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Fluctuations of fMRI activation patterns reveal theta-band dynamics of visual object priming

  • 2019.11.21
  • Event
A "predictive coding" hypothesis proposes that the brain dynamically anticipates and generates predictions about upcoming stimuli to guide perception efficiently. Here, we combined functional magnetic resonance imaging (fMRI), multi-voxel pattern decoding, and an innovative time-resolved psychophysical paradigm to assess the temporal profile and spatial distributions of this prediction process. Strikingly, we demonstrate rhythmic population activity in several task-related brain areas. Specifically, multi-voxel activity patterns in the fusiform face area (FFA) and the parahippocampal place area (PPA) show temporal fluctuations at a theta-band (~5 Hz) rhythm that accompany effects in visual object priming. These results provide novel and essential constraints to understand the neuronal dynamics of predictive coding. Moreover, these results suggest a feasible fMRI strategy to measure temporal fluctuations of multi-voxel activity patterns in the human brain, providing a critical link between fMRI measurements and neurophysiological recordings to understand fine-scale spatiotemporal dynamics of attention and consciousness.

Topic:Fluctuations of fMRI activation patterns reveal theta-band dynamics of visual object priming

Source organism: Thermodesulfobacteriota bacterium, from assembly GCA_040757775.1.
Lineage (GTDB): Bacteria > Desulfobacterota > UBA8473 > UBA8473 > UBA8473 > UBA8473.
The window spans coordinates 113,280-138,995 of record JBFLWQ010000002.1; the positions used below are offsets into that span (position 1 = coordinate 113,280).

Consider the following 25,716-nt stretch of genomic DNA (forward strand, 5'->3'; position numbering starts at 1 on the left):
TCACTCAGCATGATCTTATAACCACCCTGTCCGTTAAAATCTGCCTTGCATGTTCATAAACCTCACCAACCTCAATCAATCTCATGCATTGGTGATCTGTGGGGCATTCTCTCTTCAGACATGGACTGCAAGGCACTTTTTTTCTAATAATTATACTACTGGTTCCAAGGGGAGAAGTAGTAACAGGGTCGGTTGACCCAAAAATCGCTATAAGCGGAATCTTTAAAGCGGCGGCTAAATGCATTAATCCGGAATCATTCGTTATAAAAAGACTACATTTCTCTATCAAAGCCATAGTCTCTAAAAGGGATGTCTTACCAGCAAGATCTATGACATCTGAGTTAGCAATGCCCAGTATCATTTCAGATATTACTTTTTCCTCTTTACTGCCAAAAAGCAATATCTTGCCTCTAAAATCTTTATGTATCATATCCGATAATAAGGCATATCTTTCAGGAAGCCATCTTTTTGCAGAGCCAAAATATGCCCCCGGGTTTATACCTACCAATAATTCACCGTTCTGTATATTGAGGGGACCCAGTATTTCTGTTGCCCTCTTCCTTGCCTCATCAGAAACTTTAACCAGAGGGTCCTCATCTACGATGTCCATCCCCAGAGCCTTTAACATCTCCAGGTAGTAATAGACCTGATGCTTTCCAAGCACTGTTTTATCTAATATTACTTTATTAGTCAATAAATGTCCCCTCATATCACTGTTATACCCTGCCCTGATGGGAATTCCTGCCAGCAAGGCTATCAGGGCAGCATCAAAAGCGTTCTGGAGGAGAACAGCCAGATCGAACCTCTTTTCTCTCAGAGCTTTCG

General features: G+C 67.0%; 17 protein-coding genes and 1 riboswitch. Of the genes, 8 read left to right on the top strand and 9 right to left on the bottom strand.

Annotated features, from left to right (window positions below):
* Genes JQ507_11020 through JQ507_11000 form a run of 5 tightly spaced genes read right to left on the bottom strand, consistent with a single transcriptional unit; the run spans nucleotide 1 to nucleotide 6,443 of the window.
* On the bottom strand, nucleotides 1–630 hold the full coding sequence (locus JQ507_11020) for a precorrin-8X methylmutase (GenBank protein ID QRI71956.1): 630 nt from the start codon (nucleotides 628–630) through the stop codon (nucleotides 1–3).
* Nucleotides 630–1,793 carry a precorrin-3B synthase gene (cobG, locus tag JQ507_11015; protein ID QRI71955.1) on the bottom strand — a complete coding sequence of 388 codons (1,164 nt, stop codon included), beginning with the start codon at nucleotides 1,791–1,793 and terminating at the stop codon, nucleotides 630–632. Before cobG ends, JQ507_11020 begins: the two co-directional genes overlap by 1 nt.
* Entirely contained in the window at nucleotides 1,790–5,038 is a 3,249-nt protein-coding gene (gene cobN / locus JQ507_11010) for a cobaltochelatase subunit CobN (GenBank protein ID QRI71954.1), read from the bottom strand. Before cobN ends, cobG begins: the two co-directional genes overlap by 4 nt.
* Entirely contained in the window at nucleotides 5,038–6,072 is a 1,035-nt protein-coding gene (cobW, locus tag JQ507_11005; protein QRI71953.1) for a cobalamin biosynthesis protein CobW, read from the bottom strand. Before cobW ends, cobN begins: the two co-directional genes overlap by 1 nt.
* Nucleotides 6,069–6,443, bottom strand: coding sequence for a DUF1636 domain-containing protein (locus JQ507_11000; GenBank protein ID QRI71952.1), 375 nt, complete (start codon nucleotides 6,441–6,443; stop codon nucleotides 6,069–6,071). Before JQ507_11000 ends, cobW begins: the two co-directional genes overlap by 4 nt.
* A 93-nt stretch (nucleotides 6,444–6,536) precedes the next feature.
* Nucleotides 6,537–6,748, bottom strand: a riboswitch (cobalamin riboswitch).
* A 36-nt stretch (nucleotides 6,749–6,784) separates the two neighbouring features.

Date:November 21th, 2019, Thursday

Time: 17:00-18:00

Venue: Room 101, Teaching A 

Speaker: Prof. Ming Meng 

About the Speaker: Ming Meng, Professor of Cognitive Neuroscience at the South China Normal University, received his PhD from Princeton University, was a postdoctoral fellow at MIT and a faculty member at Dartmouth College. As documented in several high-impact peer-reviewed publications, he has been capable of decoding what neural mechanisms underlie visual cognition and attention, with and without visual awareness. These neural mechanisms correlate with activity in broad visual processing network and attentional neural network across brain regions in the left and right occipital, temporal and parietal lobes, shedding lights for the understanding of normal behavioral patterns as well as neurological disorders. Professor Meng is an expert of behavioral experimentation, functional brain imaging, machine learning and computational modeling. He has been a Principle Investigator (PI) of grants by the National Science Foundation (NSF) of the US and the National Natural Science Foundation of China (NSFC), a recipient of the Young Investigator Award by the Brain and Behavior Research Foundation.